Since my son was diagnosed with autism spectrum disorder seven years ago, innumerable people have told me the tired old adage--What doesn’t kill you makes you stronger. Quite frankly, what I’ve learned over the past seven years is that this is a load of crap.
Anyone who has lived with a chronic illness can tell you. You may be able to live with it, and even find joy in the little things day to day. But it wears on you, like water dripping on a rock. One day, that water will erode enough pieces of the rock, drip by drip, day by day. Or like a parasite that feeds on its host, but never quite killing it. It just makes it weaker. (It’s ironic that a parasite that kills its host isn’t successful. After all, it kills itself as well.)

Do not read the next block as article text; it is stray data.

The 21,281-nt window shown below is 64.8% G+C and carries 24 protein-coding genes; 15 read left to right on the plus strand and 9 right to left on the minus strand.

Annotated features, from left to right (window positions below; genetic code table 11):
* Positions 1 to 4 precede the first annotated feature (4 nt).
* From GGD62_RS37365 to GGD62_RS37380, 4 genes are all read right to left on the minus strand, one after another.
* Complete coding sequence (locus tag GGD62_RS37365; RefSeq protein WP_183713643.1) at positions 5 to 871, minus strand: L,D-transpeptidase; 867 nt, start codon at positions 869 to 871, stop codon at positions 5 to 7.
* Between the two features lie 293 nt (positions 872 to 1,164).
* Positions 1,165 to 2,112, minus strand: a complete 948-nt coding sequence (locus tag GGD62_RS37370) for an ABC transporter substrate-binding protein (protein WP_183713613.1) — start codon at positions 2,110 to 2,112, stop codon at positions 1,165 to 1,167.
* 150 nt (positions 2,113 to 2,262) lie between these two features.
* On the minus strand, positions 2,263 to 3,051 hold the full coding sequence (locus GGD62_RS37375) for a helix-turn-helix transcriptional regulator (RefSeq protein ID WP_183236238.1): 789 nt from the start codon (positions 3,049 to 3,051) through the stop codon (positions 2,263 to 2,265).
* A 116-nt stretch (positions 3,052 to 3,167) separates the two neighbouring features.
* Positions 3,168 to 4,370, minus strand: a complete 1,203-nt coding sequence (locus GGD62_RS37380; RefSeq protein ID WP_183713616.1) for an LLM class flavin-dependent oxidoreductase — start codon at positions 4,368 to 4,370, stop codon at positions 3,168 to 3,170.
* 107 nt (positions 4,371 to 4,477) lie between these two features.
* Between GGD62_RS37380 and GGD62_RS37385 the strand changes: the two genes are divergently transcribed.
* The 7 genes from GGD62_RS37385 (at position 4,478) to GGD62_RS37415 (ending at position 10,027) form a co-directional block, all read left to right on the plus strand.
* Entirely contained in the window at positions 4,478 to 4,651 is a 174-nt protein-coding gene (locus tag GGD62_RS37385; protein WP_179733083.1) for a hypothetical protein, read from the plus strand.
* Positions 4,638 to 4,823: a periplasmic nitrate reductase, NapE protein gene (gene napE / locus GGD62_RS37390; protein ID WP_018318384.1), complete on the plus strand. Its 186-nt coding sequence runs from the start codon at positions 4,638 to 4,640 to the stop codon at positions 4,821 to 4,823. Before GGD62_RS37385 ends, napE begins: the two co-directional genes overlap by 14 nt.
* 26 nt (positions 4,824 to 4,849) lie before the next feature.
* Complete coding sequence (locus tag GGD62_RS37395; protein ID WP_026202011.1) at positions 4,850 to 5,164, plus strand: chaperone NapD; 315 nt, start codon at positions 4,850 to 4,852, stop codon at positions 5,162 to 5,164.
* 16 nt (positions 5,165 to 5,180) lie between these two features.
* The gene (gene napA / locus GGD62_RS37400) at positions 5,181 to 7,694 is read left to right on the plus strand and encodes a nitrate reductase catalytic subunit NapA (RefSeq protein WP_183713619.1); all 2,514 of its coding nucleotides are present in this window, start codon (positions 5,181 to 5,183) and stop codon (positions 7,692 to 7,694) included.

For me, autism is like that parasite. It probably won’t kill you, although it can be quite painful. It makes you appreciate the times when you feel well and whole. But it can weaken you. On the worst days, just making it through the hours can be a struggle. On the best days, you appreciate near normalcy. But just near, never whole.
As my son grows older and makes progress, it sometimes feels like we’re beating back that parasite. When he’s asking questions. When he is flexible and can adjust to unexpected changes. When he kisses and hugs his baby cousin with genuine joy.
But then the parasite rears its ugly head again, and proves to us that it can still make our lives weaker. Like the weeks of tears, tantrums and literal biting of the flesh in the anticipation of leaving the beloved Wii behind on vacation. Forget that he just lives for the waves, salt water and sand, never minding the cold of the water or the bite of the wind.
And so we soldier on, a bit weaker but still fighting the good fight. Maybe one day we’ll have a pill to get rid of that parasite once and for all. And maybe then, only then, will I feel that much stronger.
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